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Still, watching this clash of the titans casts a perverse spell. As Spiel-berg says, “I felt like I was being coached by a ghost.” He got that right. The home into which Dave is adopted is pure Kubrick – sterile, an-tiseptic and hermetically sealed off from the outside world. Henry Swinton (Sam Robards) has adopted Dave to help his wife, Monica (Frances O’Connor), through the pain of losing their real son, Martin (Jake Thomas), who has been cryogenically frozen until a cure for his cancer can be found. It’s a Kubrick situation that Spielberg turns less grave by letting Dave create a familiar domestic chaos. Dave is creeping the Swintons out. He follows Monica around all day, even invading her privacy on the toilet. Osment calls on the otherworldly quality that worked so well in The Sixth Sense. Dave hasn’t mastered human mimicry yet; his laugh is too loud, his stare too intense. Think E.T. meets The Shining as Monica recites the words on his imprinting card that will make Dave love her for life. Should Monica tire of her mecha son, there is no deprogramming card. Dave must be returned to Cybertronics, the factory where he was created, to be dismantled and destroyed. Pretty, huh?

Trust Spielberg to keep softening the blows that Kubrick inflicts. I cringed when Teddy, a toy bear that talks, started giving Dave fatherly advice on handling the return of Martin, miraculously cured, to the Swinton home. How does that Spielberg touch jibe with the Kubrick-like scene in which Dave almost drowns Martin in a swimming pool? It doesn’t. As Monica drives Dave back to the Cybertronics death camp – hey, the robot almost killed her real kid – A.I. skips from light into dark and back again. Not so bad as a concept, except that Spielberg – he’s got the conch – manages to dilute his own personality and Kubrick’s in the process.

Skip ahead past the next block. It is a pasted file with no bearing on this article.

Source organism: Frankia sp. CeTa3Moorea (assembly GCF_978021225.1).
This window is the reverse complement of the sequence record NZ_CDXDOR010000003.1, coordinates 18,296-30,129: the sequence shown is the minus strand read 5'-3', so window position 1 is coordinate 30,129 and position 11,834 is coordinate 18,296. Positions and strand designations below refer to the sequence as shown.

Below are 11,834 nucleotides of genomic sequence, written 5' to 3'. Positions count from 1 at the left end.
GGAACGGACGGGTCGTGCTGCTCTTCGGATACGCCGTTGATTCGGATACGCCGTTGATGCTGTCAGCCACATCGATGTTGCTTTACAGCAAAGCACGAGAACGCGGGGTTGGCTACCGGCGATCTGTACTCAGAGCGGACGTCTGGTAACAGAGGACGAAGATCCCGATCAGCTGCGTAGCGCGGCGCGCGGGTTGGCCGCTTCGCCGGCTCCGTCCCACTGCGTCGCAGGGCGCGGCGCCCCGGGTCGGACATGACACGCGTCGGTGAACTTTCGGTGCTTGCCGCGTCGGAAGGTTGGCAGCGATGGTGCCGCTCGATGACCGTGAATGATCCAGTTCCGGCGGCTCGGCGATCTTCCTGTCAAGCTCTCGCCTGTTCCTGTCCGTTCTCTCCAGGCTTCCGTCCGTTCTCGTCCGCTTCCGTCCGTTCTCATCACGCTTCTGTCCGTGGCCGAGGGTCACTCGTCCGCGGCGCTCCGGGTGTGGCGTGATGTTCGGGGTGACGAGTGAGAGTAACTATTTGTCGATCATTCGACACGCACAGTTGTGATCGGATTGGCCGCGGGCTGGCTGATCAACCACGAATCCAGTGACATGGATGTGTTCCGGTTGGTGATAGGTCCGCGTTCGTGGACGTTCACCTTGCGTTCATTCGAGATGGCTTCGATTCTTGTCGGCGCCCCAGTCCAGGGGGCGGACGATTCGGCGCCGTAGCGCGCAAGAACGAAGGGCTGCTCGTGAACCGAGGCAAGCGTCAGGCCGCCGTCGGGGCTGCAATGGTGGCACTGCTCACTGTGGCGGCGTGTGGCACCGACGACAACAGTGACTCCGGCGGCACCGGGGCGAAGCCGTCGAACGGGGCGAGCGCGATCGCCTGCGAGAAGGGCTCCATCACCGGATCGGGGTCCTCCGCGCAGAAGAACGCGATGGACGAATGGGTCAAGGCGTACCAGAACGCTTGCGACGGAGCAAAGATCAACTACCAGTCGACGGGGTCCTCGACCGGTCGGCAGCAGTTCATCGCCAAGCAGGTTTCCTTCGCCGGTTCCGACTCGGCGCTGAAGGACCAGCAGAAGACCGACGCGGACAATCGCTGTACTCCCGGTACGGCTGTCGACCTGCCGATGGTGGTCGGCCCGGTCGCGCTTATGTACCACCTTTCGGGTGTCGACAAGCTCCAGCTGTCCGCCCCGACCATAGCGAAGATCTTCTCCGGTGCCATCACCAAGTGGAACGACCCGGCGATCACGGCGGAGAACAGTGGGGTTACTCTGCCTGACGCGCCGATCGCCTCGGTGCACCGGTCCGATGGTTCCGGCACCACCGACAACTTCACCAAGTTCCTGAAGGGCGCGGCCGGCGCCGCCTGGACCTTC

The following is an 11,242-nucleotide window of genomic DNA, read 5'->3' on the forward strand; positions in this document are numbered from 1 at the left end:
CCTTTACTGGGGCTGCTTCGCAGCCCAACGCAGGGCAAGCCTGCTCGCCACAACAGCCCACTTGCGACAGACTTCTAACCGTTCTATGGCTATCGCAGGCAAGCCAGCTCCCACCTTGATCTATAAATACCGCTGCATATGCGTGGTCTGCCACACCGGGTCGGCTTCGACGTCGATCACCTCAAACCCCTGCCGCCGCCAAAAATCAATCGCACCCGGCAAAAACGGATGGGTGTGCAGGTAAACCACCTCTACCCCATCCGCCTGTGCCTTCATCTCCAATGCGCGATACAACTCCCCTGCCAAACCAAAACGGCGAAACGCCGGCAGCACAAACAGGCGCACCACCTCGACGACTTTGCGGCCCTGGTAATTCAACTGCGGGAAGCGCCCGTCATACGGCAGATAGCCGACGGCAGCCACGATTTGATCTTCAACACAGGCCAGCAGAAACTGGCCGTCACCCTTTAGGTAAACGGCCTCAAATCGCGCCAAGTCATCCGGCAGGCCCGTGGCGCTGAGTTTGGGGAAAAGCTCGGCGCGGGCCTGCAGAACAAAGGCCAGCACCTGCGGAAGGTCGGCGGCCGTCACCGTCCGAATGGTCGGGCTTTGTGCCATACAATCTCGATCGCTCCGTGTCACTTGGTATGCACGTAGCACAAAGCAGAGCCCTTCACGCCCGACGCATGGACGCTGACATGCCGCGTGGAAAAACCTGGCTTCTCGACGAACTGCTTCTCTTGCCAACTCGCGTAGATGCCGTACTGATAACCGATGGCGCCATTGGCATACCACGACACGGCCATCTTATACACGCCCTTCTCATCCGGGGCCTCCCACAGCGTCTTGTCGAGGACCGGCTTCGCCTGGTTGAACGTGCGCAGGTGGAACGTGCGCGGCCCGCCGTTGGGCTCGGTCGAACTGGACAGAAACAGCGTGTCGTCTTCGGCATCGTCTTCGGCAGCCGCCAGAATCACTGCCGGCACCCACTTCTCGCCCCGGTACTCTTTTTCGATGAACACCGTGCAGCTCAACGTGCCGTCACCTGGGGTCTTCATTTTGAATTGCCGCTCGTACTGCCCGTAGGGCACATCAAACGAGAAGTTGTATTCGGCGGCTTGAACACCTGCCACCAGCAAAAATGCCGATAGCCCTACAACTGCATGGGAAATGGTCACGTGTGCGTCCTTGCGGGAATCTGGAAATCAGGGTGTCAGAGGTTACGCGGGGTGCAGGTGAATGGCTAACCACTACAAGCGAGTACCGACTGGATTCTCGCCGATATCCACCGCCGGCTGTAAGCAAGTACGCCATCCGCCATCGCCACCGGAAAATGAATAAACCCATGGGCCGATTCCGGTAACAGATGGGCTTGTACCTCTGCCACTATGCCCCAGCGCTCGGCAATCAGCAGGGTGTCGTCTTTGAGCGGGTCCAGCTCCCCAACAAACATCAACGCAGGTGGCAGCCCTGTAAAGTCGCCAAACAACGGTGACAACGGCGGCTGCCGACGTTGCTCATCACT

As the plot escalates, changes locales and encapsulates more than 2,000 years, you watch the film as a game, trying to figure out who concocted what. There’s a scene at night when a truck dumps used robot parts in the woods, and zombielike mechas (some played by handicapped actors) emerge to exchange an arm or a leg or a jawbone. That seems the essence of Kubrick. Ditto a Flesh Fair in which mechas are tortured and shot out of cannons to amuse base humans.

On the brighter side, Dave links up with Gigolo Joe for a trip to Rouge City – a very Wizard of Oz flourish – in which a hologram called Dr. Know, with the voice of Robin Williams, offers fast information and snappy patter. Dave wants to know where to find the Blue Fairy, who will turn him into a real boy and make his mother love him again. Later, Dave and Joe escape Rouge City in an amphibi-copter that dives into the murky waters where much of Manhattan has sunk. As a despairing Dave sits atop a skyscraper, the ruin of a great metropolis beneath – cheers to exemplary cinematography from Janusz Kaminski – the imagery has a fierce beauty that honors both Spielberg and Kubrick. Sadly, the moment is fleeting.

Although A.I. is a film of visual astonishments, ultimately Spielberg doesn’t trust Kubrick’s harsher view of the future. We’re a long way from the evolutionary complexity of the star-child image that ends Kubrick’s 2001: A Space Odyssey to Spielberg’s closeup of a robot shedding a tear. Spielberg can’t resist loading up his film with friendly aliens, an exultant John Williams score and one last look at the comforts of home. Whether audiences are pleased or vexed, very vexed, by A.I., any movie buff worth his salt will want to sift through this fascinating wreck of a movie to figure out what led two of the most distinguished names in world cinema to tell the story of a boy who just wants his mommy.